Trillium Book Awards Author Reading 2015

Dragnet Magazine: Seriously Funny

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Dragnet Magazine

Currently working on its fourth issue, Dragnet Magazine began last year as the dream project of Jeremy Hanson-Finger and Andrew Battershill. Dragnet is an online literary magazine that publishes short works under 1000 words. It publishes serious things, but never takes itself too seriously and will always make you laugh. It was started by Jeremy and Andrew, who met in a high school creative writing class taught by poet Terence Young.

Jeremy got the inspiration to start the magazine while listening to a guest speaker for Centennial College’s publishing program last year. The speaker had started her own online magazine and Jeremy realized he could do it too. Jeremy already had experience with working on a start-up student literary journal at Carleton University and missed being part of a writer’s community. He contacted Andrew, who he knew would be interested. Andrew was in Victoria at the time, but is nowin Toronto pursuing his MA in English and Creative Writing at the University of Toronto.

Since starting last year, Dragnet has added to their ranks. They now have Jena Karmali as a third editor, Lauren Mitchell as Social Media Specialist and Illya Klymkiw as Art Director. The name Dragnet comes from the old cop show from the 60s, which Jeremy thought was just a great name for a literary journal. It is also a metaphor for “trawling the seas of fiction for the best stories.” The magazine is mainly self-funded and they have put a lot of their own money into the project. The launch parties also act as fund raisers and they have managed to make some money from them. The party for issue four will be held at Smiling Buddha on January 21st, 2012, and will include DJs and dancing. Although they have minimal costs, they are planning to apply for grants so that they can begin paying authors for their writing.

Dragnet’s biggest initial challenge was figuring out the technology and making the eBook versions. Jeremy, who is bald, described it as a “tearing my hair out thing.” Their other big challenge was commissioning art to go with writing and having it arrive on time. They have decided to change their tactic and will just feature “really good art.” They also now have Illya, who is creating custom pieces for the magazine.

Something important that Jeremy and Andrew wanted to have was an online magazine that was actually readable. They initially had a website version, flash magazine layout and an eBook, but they canned the website version after the first issue due to a lack of popularity. They also got some initial help from Sam Hiyate, founder of The Rights Factory, who helped them to realize that they wanted to do serious topics but with humour. No other Canadian magazine currently does that.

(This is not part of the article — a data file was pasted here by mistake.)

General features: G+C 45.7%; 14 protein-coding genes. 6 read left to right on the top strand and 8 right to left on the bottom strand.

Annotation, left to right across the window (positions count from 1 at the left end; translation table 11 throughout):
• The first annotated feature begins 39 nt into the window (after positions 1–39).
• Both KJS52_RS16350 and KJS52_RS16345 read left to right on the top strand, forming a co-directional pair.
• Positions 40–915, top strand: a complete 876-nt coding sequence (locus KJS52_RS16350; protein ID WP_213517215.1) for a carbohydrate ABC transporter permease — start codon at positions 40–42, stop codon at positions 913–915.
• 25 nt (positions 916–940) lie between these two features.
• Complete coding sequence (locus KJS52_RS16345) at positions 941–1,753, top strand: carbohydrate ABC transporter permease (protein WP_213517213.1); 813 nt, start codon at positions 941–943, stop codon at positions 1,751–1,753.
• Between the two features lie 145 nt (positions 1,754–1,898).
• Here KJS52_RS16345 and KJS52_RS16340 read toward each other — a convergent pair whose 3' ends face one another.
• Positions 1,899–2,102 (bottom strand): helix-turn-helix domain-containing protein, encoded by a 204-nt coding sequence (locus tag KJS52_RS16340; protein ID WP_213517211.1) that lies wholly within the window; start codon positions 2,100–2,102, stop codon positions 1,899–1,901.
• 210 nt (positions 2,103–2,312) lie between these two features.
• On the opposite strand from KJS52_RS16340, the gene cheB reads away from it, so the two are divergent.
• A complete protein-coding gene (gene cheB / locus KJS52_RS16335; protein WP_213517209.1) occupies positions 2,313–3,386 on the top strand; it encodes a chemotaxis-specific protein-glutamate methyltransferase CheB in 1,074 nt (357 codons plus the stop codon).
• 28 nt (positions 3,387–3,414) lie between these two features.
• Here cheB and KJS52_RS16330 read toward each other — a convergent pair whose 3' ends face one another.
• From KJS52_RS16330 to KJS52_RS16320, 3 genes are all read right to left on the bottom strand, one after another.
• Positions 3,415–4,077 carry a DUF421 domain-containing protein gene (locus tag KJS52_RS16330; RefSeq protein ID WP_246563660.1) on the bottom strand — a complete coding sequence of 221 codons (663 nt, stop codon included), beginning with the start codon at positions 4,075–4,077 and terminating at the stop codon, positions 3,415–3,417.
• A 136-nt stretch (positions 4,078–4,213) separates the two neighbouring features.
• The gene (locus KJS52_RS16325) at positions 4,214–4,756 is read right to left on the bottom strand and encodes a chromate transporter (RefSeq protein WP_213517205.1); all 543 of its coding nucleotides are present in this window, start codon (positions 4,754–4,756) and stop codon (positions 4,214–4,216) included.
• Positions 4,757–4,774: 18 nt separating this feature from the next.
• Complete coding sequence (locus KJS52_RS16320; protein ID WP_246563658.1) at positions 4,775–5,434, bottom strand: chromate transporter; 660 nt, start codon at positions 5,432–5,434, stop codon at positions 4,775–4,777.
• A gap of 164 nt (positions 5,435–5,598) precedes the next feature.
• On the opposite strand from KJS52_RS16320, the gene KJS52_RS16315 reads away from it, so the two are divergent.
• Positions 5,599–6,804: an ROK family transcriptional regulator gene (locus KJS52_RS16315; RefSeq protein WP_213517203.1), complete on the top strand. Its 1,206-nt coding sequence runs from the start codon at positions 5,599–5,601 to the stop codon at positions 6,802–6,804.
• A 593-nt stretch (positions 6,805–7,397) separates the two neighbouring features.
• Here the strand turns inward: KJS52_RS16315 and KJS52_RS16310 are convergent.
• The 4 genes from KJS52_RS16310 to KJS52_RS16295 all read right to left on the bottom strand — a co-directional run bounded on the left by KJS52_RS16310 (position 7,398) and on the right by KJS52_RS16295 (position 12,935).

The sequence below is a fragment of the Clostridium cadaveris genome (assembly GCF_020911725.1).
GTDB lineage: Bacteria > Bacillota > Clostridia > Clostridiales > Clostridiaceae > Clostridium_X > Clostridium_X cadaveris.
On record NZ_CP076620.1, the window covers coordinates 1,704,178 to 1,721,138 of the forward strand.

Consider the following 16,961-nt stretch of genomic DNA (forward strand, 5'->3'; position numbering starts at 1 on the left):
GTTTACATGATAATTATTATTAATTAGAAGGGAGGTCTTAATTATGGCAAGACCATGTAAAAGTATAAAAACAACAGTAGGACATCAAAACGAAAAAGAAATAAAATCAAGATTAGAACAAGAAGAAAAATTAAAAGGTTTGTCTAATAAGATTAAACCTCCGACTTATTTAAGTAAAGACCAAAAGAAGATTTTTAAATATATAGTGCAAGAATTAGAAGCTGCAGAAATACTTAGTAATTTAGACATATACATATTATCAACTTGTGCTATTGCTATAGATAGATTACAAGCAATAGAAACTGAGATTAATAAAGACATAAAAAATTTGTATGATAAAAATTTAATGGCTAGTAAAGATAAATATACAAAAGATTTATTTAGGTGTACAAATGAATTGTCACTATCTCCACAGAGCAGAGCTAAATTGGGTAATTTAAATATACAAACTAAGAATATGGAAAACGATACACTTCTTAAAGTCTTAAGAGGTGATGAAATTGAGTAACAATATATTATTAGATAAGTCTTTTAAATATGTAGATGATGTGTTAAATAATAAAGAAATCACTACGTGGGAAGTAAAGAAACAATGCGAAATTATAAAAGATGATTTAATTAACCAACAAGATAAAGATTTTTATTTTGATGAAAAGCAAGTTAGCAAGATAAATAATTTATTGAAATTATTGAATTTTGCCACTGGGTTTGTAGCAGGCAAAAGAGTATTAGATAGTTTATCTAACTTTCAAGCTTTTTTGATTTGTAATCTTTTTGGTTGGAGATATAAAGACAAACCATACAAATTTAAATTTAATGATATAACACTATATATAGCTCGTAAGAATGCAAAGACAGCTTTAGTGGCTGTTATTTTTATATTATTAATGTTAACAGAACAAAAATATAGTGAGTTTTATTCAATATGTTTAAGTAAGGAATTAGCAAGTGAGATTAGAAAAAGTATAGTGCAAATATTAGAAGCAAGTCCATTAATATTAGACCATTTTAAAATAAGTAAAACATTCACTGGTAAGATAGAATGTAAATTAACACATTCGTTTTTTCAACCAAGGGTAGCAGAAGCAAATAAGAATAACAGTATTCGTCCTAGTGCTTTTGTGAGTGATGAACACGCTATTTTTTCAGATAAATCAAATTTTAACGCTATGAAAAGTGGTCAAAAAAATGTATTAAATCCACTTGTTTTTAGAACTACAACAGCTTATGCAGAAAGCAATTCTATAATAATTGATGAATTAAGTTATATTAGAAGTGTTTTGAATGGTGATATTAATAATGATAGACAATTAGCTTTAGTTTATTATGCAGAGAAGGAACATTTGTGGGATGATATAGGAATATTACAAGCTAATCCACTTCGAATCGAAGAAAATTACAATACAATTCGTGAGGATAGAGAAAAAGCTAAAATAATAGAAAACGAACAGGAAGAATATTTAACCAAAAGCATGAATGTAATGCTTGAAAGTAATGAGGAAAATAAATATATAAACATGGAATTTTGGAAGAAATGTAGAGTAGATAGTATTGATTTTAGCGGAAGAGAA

Dragnet has a regular column/blog written by Luke LeBrun called “Sober Second Thoughts”. It is written from the perspective of a fictional character named Percival W. Pennyweather, an over-the-top, right-wing “public intellectual.” The first column was about the royal couple’s visit to Canada, and the second was about Jack Layton’s funeral. In a strange twist, Jeremy’s mother began posting about flowers in Percival’s blog and started a real-time quarrel with Percival.

About Jeremy:

Jeremy sees himself continuing the magazine for a long time. He currently works full-time for a publisher, but the magazine is what really gives him a sense of accomplishment and pride. Jeremy described the magazine as “like a really complicated business card.” An example of this was at a job interview he had at ECW Press. Jeremy mentioned the magazine during the interview with Jack David, the publisher, who told Jeremy that very few places would take a risk on Dragnet’s type of content. Jeremy was also surprised when Todd Zuniga, a co-founder of the Literary Deathmatch, knew about Dragnet and who Jeremy was. Another bonus for Jeremy is getting to meet with writers that he really respects and who he would love to have write for the magazine. He also likes the idea of being the “farm team for the next generation” of writers, and is excited by the possibility of publishing future award winners.

Jeremy first learned that writing could actually be a serious job in the creative writing class taught by Terence Young. Terence had his classes write reports on contemporary writers, which made Jeremy realize that poetry and fiction could be current and exciting. For Jeremy, he was a great teacher and someone to look up to. One of Terence’s former students and a classmate of Jeremy’s, Claire Battershill, (Andrew Battershill’s sister) won the CBC Literary Award for short fiction in 2009. She was also published in the first issue of Dragnet, which can be read on the website.

Jeremy is currently working on a manuscript of short fiction called Airplanes and Bad Things Happening to Women. A friend of his noticed that the two things were in everything he wrote, and he thought it would make a funny and fitting title, “so you know what you’re getting.” It also fits his recurring theme of juxtaposing serious with funny.

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